Although he had participated in several rallies and demonstrations, but he caught people’s attention only after he spoke at the 1972 Republic National Convention. He condemned wars and regarded them as the worst possible method to solve problems. He expressed his anger on loss of valuable lives of young men and women.
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Kovic worked aggressively towards spreading the message of peace and supporting better treatment for veterans. In the process, he even spearheaded a few hunger strikes.
Kovic was inspired by the novel, ‘All Quiet on the Western Front’ by Erich Maria Remarque, who was a veteran of World War I. He was then struck by the idea of writing down his own journey and the aftermath struggles of Vietnam War. Kovic completed the book in one month, three weeks and two days on a forty-two-dollar manual typewriter.
He published his autobiography, ‘Born on the Fourth of July’ in 1976. The book is a simple yet heart touching account of his ten year journey of being a bedridden war survivor.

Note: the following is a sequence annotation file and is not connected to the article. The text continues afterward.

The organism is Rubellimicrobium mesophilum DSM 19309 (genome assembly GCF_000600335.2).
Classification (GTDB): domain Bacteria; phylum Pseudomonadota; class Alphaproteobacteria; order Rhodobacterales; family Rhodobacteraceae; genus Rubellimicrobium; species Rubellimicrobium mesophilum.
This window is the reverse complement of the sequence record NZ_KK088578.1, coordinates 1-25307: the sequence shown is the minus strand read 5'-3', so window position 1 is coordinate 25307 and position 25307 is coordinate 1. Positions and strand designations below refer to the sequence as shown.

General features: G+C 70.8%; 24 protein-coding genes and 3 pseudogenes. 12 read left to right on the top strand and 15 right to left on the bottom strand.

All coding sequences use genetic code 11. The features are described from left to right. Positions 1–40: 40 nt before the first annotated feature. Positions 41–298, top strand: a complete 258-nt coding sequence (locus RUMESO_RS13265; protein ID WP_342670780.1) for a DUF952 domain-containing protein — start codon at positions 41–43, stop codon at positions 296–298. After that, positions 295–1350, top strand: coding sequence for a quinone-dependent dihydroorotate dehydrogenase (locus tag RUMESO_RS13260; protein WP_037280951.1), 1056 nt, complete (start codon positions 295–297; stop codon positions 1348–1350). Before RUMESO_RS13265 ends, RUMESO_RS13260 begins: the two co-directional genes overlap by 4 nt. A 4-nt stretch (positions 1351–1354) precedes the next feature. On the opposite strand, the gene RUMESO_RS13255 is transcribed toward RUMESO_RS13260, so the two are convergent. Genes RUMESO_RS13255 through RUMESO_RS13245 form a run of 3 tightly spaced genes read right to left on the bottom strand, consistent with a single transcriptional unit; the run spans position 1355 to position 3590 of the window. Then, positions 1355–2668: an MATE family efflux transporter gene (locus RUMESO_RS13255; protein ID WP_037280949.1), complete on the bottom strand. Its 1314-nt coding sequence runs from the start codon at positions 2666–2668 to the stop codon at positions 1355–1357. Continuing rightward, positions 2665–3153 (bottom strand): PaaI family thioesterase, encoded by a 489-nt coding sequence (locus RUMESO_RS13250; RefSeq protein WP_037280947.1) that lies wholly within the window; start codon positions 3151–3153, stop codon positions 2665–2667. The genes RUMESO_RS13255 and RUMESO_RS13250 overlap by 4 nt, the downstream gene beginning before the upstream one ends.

As far as the title of the book is concerned, it is believed that Kovic is proud of being born on July 4, America’s Independence Day. In the book, he has chronicled the horrific battlefield days and the devastating effects of war. He confessed that he had numerous sleepless nights, haunted by all the people that he murdered in the name of war.
Kovic penned down the details of how he, along with his fellow platoon members, was exploited as Marine staff sergeants. He also spoke about an attack on a mistaken location that left a hut full of Vietnamese women and children dead. Kovic described it as the saddest moment of his life.
In 1989, the book was made into a film by Oliver Stone, in which Tom Cruise played Kovic.
Kovic and Stone went on to share a Golden Globe Award for best screenplay. The film won several other Golden Globe and Academy awards.
In 2003, Kovic led a protest against the Iraq War during the administration of George W. Bush. His recent efforts include a demand for an edifice for the homeless and injured veterans.
Kovic presently lives in an apartment in Redondo Beach and spends most of his time working on a sequel to ‘Born on the Fourth of July’. Kovic never married and is currently enjoying his life with his girlfriend. He also spends his time at the Long Beach veterans’ hospital, where he is helping volunteers to set up a peer program for wounded veterans.